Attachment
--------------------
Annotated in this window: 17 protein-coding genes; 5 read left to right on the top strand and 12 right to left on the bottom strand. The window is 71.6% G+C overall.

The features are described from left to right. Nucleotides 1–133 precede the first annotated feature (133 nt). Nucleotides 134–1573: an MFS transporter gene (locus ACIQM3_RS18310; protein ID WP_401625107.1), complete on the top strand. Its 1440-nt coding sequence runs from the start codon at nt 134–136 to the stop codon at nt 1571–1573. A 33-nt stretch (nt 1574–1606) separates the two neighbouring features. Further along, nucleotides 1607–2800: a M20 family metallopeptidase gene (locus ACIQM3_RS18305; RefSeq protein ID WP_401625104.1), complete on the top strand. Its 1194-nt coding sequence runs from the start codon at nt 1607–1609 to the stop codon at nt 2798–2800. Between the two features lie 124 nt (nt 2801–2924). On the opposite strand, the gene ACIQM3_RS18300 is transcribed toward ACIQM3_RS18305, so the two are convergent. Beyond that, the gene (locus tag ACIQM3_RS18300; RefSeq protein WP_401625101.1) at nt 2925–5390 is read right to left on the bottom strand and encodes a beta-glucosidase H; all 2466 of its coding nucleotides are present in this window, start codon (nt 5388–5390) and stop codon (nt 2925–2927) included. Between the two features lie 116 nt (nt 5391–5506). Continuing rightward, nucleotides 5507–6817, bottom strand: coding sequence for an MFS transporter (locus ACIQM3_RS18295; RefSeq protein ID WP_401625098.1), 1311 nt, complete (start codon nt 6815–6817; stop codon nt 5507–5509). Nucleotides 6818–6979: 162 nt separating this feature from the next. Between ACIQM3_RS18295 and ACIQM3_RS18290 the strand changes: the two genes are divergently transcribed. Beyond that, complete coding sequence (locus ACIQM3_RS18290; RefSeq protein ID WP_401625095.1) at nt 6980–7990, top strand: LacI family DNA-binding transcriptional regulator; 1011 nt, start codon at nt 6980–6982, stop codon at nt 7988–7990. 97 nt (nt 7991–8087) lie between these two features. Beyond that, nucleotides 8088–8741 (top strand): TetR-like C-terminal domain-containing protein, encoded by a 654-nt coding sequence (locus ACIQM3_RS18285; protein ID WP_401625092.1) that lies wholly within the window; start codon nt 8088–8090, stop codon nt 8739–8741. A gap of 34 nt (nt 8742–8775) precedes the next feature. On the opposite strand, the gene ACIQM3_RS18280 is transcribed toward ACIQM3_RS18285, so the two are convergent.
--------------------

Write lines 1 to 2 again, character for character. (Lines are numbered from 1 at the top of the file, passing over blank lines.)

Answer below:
Annotated in this window: 17 protein-coding genes; 5 read left to right on the top strand and 12 right to left on the bottom strand. The window is 71.6% G+C overall.

The features are described from left to right. Nucleotides 1–133 precede the first annotated feature (133 nt). Nucleotides 134–1573: an MFS transporter gene (locus ACIQM3_RS18310; protein ID WP_401625107.1), complete on the top strand. Its 1440-nt coding sequence runs from the start codon at nt 134–136 to the stop codon at nt 1571–1573. A 33-nt stretch (nt 1574–1606) separates the two neighbouring features. Further along, nucleotides 1607–2800: a M20 family metallopeptidase gene (locus ACIQM3_RS18305; RefSeq protein ID WP_401625104.1), complete on the top strand. Its 1194-nt coding sequence runs from the start codon at nt 1607–1609 to the stop codon at nt 2798–2800. Between the two features lie 124 nt (nt 2801–2924). On the opposite strand, the gene ACIQM3_RS18300 is transcribed toward ACIQM3_RS18305, so the two are convergent. Beyond that, the gene (locus tag ACIQM3_RS18300; RefSeq protein WP_401625101.1) at nt 2925–5390 is read right to left on the bottom strand and encodes a beta-glucosidase H; all 2466 of its coding nucleotides are present in this window, start codon (nt 5388–5390) and stop codon (nt 2925–2927) included. Between the two features lie 116 nt (nt 5391–5506). Continuing rightward, nucleotides 5507–6817, bottom strand: coding sequence for an MFS transporter (locus ACIQM3_RS18295; RefSeq protein ID WP_401625098.1), 1311 nt, complete (start codon nt 6815–6817; stop codon nt 5507–5509). Nucleotides 6818–6979: 162 nt separating this feature from the next. Between ACIQM3_RS18295 and ACIQM3_RS18290 the strand changes: the two genes are divergently transcribed. Beyond that, complete coding sequence (locus ACIQM3_RS18290; RefSeq protein ID WP_401625095.1) at nt 6980–7990, top strand: LacI family DNA-binding transcriptional regulator; 1011 nt, start codon at nt 6980–6982, stop codon at nt 7988–7990. 97 nt (nt 7991–8087) lie between these two features. Beyond that, nucleotides 8088–8741 (top strand): TetR-like C-terminal domain-containing protein, encoded by a 654-nt coding sequence (locus ACIQM3_RS18285; protein ID WP_401625092.1) that lies wholly within the window; start codon nt 8088–8090, stop codon nt 8739–8741. A gap of 34 nt (nt 8742–8775) precedes the next feature. On the opposite strand, the gene ACIQM3_RS18280 is transcribed toward ACIQM3_RS18285, so the two are convergent.